KABUL: Afghanistan is keen to work with Pakistan to fight Islamic extremism, but Islamabad must rein in elements in the government that are “out of control,” the Afghan foreign minister said Wednesday. Relations between the neighbours plummeted last month when Afghanistan directly accused Pakistan’s intelligence agency of involvement in a suicide attack on the Indian embassy in Kabul that killed more than 60 people.
A meeting Sunday between Afghan President Hamid Karzai and Pakistani Prime Minister Yousuf Raza Gilani, in which the leaders agreed to “re-engage” to fight extremism, would pave the way for more collaboration, the minister said. But that did not mean Afghanistan was stepping back from “our strong position in the war on terror and those secret organisations in Pakistan are supporting terrorism,” Foreign Minister Rangin Dadfar Spanta told reporters.
This appeared to be a reference to circles in the Inter-Services Intelligence agency, which Karzai and US officials allege are fomenting unrest in Afghanistan. Pakistan has also been hit by a wave of extremist violence. “The elected government of Pakistan is in a very difficult position… in some countries there are governments within the government which are out of the control of the legitimate institutions,” Spanta said.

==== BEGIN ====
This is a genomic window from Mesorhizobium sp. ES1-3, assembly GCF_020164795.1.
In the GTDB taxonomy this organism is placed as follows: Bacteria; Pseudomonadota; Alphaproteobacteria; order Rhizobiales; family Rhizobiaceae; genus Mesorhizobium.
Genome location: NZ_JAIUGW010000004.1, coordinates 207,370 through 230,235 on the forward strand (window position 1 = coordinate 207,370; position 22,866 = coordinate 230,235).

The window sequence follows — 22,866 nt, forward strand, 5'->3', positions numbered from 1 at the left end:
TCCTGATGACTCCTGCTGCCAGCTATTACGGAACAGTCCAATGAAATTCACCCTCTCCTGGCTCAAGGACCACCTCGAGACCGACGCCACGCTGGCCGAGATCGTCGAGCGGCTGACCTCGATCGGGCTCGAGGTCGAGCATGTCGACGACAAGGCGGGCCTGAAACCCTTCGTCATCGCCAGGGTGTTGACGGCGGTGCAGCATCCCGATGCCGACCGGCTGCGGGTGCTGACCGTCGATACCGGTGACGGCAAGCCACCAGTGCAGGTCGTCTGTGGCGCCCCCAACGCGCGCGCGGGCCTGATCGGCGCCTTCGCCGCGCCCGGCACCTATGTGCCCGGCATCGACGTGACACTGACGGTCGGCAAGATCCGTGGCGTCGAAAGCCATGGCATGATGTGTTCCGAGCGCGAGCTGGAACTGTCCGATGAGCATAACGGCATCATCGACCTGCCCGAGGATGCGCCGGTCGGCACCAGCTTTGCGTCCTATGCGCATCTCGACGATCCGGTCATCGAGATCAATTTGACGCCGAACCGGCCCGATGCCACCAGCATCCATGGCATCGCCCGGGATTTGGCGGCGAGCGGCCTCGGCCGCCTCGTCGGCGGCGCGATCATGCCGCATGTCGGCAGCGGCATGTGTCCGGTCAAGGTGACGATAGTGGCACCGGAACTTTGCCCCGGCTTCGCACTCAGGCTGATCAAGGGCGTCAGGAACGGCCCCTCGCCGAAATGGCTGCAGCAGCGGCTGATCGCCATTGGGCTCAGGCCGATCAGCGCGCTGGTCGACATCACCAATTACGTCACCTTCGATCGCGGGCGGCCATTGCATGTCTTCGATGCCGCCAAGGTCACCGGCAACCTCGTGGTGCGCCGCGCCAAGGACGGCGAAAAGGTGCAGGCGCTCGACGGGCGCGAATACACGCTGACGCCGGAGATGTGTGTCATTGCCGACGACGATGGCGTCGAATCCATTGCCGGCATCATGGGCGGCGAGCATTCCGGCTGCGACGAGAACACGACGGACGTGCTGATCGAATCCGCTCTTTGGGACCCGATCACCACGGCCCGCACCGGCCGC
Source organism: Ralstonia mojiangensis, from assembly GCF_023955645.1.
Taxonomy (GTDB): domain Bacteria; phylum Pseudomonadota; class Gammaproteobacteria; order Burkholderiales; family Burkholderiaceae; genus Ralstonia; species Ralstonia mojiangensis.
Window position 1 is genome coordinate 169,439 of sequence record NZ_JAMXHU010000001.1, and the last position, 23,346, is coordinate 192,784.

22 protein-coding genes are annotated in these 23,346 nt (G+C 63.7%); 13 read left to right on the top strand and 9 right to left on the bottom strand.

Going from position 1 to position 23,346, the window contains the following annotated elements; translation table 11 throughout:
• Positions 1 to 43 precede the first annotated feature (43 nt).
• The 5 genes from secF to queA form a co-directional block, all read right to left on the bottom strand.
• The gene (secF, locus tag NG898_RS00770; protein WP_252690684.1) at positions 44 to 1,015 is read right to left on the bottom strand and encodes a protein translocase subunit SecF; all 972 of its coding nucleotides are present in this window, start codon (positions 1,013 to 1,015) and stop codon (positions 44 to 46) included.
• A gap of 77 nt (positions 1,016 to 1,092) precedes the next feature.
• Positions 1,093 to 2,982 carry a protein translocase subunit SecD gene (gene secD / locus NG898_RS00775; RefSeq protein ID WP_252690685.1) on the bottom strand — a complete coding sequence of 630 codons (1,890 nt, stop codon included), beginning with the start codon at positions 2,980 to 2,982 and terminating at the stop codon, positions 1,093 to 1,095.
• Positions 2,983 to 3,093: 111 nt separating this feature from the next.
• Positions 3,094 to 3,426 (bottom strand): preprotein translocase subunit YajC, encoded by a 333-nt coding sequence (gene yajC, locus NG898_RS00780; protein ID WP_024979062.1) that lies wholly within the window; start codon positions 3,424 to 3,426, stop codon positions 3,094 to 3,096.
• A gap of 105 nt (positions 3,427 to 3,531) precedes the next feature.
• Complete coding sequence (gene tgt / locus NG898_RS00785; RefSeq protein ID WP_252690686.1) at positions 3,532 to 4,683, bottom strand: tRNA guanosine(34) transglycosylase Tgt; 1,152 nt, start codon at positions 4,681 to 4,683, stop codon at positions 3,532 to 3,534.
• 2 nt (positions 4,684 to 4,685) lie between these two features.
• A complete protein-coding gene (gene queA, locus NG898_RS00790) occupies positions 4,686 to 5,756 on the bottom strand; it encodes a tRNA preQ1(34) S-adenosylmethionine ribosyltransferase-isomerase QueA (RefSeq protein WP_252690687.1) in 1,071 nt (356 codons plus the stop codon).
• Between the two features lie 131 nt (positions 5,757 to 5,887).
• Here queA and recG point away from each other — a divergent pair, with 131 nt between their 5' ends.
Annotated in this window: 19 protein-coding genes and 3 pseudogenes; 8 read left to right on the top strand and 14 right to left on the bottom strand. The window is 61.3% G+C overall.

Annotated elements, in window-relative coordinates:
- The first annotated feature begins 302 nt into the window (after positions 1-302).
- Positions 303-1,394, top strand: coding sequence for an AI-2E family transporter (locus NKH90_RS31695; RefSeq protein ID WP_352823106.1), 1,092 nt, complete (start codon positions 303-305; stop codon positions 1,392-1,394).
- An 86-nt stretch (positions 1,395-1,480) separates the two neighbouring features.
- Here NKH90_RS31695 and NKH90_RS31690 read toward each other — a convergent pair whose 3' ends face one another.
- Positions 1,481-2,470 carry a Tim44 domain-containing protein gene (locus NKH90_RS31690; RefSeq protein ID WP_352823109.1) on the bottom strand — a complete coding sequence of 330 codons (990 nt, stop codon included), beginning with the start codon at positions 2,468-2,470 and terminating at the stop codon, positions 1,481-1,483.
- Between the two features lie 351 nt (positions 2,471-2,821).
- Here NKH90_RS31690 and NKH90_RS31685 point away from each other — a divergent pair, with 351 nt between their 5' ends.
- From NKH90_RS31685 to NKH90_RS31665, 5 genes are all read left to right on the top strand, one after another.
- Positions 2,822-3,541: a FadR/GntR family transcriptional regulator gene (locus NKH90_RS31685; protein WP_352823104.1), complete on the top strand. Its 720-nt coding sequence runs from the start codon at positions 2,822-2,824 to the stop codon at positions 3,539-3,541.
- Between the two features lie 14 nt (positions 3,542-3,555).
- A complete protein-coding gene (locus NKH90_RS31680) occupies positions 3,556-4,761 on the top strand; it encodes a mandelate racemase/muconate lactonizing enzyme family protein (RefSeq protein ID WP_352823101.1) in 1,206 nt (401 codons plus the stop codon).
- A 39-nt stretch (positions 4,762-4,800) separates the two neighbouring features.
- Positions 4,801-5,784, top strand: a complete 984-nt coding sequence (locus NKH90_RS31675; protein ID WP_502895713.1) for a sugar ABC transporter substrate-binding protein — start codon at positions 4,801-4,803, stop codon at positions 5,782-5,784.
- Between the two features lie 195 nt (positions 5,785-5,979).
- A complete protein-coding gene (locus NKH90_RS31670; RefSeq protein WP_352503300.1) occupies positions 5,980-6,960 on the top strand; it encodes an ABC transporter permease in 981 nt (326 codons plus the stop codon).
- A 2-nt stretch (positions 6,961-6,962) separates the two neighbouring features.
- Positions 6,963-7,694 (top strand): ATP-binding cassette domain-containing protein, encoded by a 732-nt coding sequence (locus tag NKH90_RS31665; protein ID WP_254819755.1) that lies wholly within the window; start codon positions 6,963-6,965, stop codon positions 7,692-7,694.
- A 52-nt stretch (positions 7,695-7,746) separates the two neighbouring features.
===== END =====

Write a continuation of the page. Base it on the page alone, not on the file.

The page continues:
While Kabul could trust Pakistan’s civilian authority, groups that were “using terrorism as a tool” and “interfering in others’ affairs must be fought and we don’t trust such groups,” he said. “We hope the civilian government of Pakistan, which has been elected by the will of the people, is able to bring under control those who are acting outside the laws of Pakistan.”
Afghanistan has been experiencing growing insurgent attacks since the 1996-2001 Taliban regime was removed from power in a US-led invasion for harboring Al-Qaeda.-SANA